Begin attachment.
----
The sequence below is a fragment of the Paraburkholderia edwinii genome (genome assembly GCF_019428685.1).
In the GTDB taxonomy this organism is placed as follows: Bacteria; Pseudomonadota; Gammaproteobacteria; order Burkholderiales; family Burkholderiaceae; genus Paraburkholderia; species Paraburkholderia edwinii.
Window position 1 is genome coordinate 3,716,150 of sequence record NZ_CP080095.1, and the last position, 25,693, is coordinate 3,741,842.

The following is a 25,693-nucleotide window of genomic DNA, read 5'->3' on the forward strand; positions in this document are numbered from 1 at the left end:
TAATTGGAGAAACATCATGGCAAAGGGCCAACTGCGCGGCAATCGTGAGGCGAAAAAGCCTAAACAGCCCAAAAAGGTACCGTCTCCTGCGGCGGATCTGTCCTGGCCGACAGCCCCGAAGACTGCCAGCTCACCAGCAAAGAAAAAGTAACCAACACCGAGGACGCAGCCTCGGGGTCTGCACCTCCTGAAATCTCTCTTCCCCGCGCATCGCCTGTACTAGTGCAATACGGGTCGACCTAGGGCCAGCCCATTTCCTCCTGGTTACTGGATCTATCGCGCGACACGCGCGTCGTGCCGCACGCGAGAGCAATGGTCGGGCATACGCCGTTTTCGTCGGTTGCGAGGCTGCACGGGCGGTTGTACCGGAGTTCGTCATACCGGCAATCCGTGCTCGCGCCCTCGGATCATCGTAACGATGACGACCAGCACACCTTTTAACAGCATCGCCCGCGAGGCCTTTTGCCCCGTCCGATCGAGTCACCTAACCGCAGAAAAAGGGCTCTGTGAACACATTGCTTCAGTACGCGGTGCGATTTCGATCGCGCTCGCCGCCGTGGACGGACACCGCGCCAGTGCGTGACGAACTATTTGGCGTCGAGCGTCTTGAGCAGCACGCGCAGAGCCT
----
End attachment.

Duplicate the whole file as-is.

The sequence below is a fragment of the Paraburkholderia edwinii genome (genome assembly GCF_019428685.1).
In the GTDB taxonomy this organism is placed as follows: Bacteria; Pseudomonadota; Gammaproteobacteria; order Burkholderiales; family Burkholderiaceae; genus Paraburkholderia; species Paraburkholderia edwinii.
Window position 1 is genome coordinate 3,716,150 of sequence record NZ_CP080095.1, and the last position, 25,693, is coordinate 3,741,842.

The following is a 25,693-nucleotide window of genomic DNA, read 5'->3' on the forward strand; positions in this document are numbered from 1 at the left end:
TAATTGGAGAAACATCATGGCAAAGGGCCAACTGCGCGGCAATCGTGAGGCGAAAAAGCCTAAACAGCCCAAAAAGGTACCGTCTCCTGCGGCGGATCTGTCCTGGCCGACAGCCCCGAAGACTGCCAGCTCACCAGCAAAGAAAAAGTAACCAACACCGAGGACGCAGCCTCGGGGTCTGCACCTCCTGAAATCTCTCTTCCCCGCGCATCGCCTGTACTAGTGCAATACGGGTCGACCTAGGGCCAGCCCATTTCCTCCTGGTTACTGGATCTATCGCGCGACACGCGCGTCGTGCCGCACGCGAGAGCAATGGTCGGGCATACGCCGTTTTCGTCGGTTGCGAGGCTGCACGGGCGGTTGTACCGGAGTTCGTCATACCGGCAATCCGTGCTCGCGCCCTCGGATCATCGTAACGATGACGACCAGCACACCTTTTAACAGCATCGCCCGCGAGGCCTTTTGCCCCGTCCGATCGAGTCACCTAACCGCAGAAAAAGGGCTCTGTGAACACATTGCTTCAGTACGCGGTGCGATTTCGATCGCGCTCGCCGCCGTGGACGGACACCGCGCCAGTGCGTGACGAACTATTTGGCGTCGAGCGTCTTGAGCAGCACGCGCAGAGCCT